Among industrialized countries, the United States has the highest official corporate tax rate and one of the highest effective tax rates. To take advantage of lower taxes in other countries, some U.S. firms elect to sell themselves to smaller foreign firms, a process called “inversion.”
For shareholders of those firms, the tax consequences of inversions are complicated. Some are harmed by the move while others benefit. Individual shareholders, who own shares in taxable accounts, are taxed on the increased value of their shares. This can result in different tax outcomes from inversions for shareholders who have held the stock for a long time prior to the inversion and short-term shareholders (including corporate officers exercising company stock options).
In the summer issue of Regulation, I described a new research paper that investigates 73 inversions that occurred from 1983 to 2014. For those investors who had owned stock for three years, half of the inversions resulted in a negative return. So if many long-term shareholders lose money on inversions, why do they occur?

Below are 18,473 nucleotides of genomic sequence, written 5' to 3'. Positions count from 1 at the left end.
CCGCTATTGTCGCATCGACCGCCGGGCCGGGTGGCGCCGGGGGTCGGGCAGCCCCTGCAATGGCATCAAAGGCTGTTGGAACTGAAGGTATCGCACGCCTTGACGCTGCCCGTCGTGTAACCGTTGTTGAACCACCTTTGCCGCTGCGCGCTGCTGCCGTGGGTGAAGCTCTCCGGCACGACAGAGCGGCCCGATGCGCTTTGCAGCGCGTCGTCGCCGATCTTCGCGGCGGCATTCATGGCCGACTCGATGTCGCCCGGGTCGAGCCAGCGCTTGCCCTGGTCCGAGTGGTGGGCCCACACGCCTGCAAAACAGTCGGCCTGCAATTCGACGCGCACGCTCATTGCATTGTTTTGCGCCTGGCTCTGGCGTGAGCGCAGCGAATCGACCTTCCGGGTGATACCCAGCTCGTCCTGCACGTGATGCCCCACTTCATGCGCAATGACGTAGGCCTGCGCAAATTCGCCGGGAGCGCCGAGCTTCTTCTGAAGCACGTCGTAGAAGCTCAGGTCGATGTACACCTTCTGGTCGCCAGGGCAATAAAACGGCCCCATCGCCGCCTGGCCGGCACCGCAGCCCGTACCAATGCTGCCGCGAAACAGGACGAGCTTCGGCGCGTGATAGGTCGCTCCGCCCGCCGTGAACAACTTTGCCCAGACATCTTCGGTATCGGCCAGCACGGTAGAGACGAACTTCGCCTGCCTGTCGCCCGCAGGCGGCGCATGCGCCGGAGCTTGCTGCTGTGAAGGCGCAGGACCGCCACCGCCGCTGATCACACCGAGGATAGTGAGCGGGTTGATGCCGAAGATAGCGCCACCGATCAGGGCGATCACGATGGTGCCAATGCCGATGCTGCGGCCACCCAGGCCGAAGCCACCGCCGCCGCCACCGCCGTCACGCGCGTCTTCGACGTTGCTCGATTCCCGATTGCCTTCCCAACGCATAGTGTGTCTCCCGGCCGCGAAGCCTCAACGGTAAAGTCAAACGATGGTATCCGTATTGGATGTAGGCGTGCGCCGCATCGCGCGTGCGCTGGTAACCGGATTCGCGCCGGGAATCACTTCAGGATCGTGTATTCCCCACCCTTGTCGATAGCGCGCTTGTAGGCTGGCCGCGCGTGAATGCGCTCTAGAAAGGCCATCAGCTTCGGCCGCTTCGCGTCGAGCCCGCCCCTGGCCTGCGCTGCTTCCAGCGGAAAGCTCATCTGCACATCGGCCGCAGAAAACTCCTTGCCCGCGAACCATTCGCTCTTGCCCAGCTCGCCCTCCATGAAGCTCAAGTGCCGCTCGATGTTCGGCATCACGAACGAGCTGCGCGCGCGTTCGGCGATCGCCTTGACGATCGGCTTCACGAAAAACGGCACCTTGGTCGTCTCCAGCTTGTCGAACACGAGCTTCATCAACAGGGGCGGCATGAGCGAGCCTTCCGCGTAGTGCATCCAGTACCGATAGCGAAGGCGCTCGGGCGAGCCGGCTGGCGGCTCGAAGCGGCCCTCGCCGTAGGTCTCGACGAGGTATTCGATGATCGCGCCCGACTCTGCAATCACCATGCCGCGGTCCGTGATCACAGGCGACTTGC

The answer appears to be that corporate executives gain from inversions even if shareholders lose. The return earned by CEOs of inverted companies is different than the return of average shareholders if the CEOs have stock options. Inversion does not result in capital gain taxation of exercised options. Thus inversions can be more rewarding for CEOs than long-term investors. The paper’s authors show that the higher the option compensation of a CEO, the greater the likelihood of an inversion.
Put simply, the CEO has incentives that are not well-aligned with long-term shareholders. That likely means that current proposals to combat inversions by raising taxes on inverting firms will not have the intended effect; though shareholders would be further harmed by the tax penalties, the CEOs would still have incentives to invert.
The authors of the research paper had a recent op-ed in the New York Times about their work. They call for lower corporate tax rates and an end to the rules that were intended to reduce inversions but have only hurt long-term shareholders.